More Local Companies Use Radio Wave Tags

Brad Proctor, chief executive of Dayton’s RFID Convergence Center, passed out a dozen access passes to employees of tenant companies last year.

This year, he has passed out closer to 60 — one sign of the local growth and interest in RFID, or Radio Frequency Identification, technology. The center serves as an incubator, helping new companies that use RFID get started.

RFID technology involves placing computer tags on nearly anything anyone wants to track and monitor. The tags store important information, such as destinations or expiration dates, that is tracked via radio waves. While something with a bar code needs to be placed closely to a bar code reader, items with RFID tags can be tracked with RFID readers from afar. Sometimes, people don’t even need to be involved in the reading process.

Convergence Center tenants sign 30-day leases and can leave whenever they want, Proctor said. They get help drafting business plans or securing state assistance, such as Entrepreneurial Signature Program funding.

Getting started is one thing. Securing patents is another. But commercializing an idea? Making it a viable business? “That’s going to be the shot heard ‘round the world’ ” for these companies, Proctor said.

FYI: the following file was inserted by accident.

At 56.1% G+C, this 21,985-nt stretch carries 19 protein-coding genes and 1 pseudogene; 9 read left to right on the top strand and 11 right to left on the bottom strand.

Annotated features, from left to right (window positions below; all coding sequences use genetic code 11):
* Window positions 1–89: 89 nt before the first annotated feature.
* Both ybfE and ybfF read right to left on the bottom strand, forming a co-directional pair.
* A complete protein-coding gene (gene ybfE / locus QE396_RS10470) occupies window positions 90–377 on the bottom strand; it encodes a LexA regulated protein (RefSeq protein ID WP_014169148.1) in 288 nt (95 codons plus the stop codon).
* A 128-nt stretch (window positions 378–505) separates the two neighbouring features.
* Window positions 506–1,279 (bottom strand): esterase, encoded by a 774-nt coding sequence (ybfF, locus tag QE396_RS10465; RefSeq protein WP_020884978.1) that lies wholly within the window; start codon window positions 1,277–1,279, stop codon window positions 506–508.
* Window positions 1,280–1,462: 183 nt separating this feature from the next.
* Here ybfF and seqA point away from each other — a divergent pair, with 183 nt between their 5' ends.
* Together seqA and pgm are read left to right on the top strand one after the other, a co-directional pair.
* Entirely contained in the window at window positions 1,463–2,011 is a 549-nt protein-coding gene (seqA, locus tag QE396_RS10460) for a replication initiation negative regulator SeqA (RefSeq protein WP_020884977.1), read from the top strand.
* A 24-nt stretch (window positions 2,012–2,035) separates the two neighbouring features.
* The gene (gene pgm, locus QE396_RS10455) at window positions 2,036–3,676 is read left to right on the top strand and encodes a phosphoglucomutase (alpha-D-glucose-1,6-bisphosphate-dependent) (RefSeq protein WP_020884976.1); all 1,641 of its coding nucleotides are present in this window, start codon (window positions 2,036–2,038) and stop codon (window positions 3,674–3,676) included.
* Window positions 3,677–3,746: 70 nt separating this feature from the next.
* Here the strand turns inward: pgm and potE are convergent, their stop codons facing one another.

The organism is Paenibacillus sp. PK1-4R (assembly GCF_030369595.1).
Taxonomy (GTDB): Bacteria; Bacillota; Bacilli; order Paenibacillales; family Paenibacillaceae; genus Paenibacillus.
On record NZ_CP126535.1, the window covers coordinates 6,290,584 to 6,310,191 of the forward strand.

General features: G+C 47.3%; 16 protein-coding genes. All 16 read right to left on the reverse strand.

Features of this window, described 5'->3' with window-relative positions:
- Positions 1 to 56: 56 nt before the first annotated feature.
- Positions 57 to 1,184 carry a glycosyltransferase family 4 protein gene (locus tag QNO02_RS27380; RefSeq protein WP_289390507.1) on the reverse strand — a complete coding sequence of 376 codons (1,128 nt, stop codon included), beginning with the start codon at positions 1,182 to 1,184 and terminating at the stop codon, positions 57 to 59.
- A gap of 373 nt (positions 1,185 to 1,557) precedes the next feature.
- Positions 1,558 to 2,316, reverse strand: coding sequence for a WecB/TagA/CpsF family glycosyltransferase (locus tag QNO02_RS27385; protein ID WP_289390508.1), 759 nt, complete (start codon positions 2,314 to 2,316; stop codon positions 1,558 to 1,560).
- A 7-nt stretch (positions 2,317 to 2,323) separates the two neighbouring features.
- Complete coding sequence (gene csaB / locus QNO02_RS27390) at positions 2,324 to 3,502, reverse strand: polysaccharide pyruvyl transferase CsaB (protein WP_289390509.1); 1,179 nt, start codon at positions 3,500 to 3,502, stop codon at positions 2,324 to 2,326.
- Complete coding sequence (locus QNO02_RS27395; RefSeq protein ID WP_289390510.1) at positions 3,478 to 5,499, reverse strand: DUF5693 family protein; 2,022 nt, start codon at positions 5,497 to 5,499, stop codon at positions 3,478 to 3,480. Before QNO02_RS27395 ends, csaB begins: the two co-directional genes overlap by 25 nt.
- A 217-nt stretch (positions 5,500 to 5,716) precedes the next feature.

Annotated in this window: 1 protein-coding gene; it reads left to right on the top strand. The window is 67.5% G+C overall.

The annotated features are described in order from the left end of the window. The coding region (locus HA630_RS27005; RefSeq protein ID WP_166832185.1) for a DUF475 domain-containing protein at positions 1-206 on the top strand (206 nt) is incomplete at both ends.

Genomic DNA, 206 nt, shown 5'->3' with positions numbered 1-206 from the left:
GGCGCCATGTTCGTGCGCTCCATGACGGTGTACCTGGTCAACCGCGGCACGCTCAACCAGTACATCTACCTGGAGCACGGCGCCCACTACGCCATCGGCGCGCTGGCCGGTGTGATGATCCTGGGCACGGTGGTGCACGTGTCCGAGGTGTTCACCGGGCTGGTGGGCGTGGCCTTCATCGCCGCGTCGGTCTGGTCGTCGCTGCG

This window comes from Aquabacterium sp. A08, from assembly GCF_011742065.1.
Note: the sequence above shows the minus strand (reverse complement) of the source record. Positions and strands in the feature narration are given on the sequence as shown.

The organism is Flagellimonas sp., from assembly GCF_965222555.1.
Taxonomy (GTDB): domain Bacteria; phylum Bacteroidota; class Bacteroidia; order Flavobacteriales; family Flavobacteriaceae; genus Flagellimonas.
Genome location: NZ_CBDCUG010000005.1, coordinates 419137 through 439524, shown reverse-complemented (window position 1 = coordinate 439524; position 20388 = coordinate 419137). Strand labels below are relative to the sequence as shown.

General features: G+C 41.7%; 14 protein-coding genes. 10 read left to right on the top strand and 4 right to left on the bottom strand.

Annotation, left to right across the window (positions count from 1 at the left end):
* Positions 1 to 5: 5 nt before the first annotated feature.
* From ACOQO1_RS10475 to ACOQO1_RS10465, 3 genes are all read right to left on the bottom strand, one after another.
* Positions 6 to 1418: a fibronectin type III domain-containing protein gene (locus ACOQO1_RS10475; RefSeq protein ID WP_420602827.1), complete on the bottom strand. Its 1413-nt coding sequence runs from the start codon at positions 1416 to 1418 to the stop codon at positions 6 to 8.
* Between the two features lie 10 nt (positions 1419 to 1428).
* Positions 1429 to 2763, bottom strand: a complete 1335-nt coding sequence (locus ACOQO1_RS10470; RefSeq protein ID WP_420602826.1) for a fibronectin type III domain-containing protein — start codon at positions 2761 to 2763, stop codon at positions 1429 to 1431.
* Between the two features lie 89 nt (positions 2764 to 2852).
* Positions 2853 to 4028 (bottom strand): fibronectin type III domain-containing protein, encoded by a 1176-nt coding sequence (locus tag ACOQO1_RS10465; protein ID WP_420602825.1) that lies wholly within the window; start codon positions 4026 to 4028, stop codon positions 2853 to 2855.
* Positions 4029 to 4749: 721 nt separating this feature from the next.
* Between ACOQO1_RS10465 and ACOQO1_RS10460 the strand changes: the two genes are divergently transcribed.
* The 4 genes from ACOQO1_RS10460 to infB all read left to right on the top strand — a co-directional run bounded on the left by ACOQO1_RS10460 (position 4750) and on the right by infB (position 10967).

Ashish Sharma started Eastern Horizon Technologies with three fellow veterans of NCR Corp. who did not accompany the company to its new Georgia headquarters. His company offers a technology that lets retailers quickly change item prices with RFID, freeing them from dealing with paper or plastic price tags.

Pursuing an RFID enterprise in Dayton made sense, Sharma believes. And being based in a smaller city hasn’t hurt. Neighbors at the Convergence Center have helped the company attract international interest.

“You have the leverage of a network,” Sharma said.

Lincoln Berry III, a founder of RFID Vision in Dayton, helps companies and individuals manage RFID intellectual property. Working with the University of Dayton Design Clinic has helped the firm further technological ideas.

Berry said Dayton sits at the “Goldilocks” level for business and lifestyle — the city isn’t too hot or too cold. The community is big enough to get attention, but not too much attention.

“We’re not dealing with a lot of T-Rexes out there,” Berry said.

Bill Arnold, RFID analyst with ABI Research in New York, is familiar with Dayton and many of its RFID-focused companies, such as Alien Technologies and Avery Dennison. He says RFID is already part of our everyday lives. “One day, RFID will be as ubiquitous as bar codes,” said Mark Roberti, editor of the Hauppauge, N.Y.-based RFID Journal.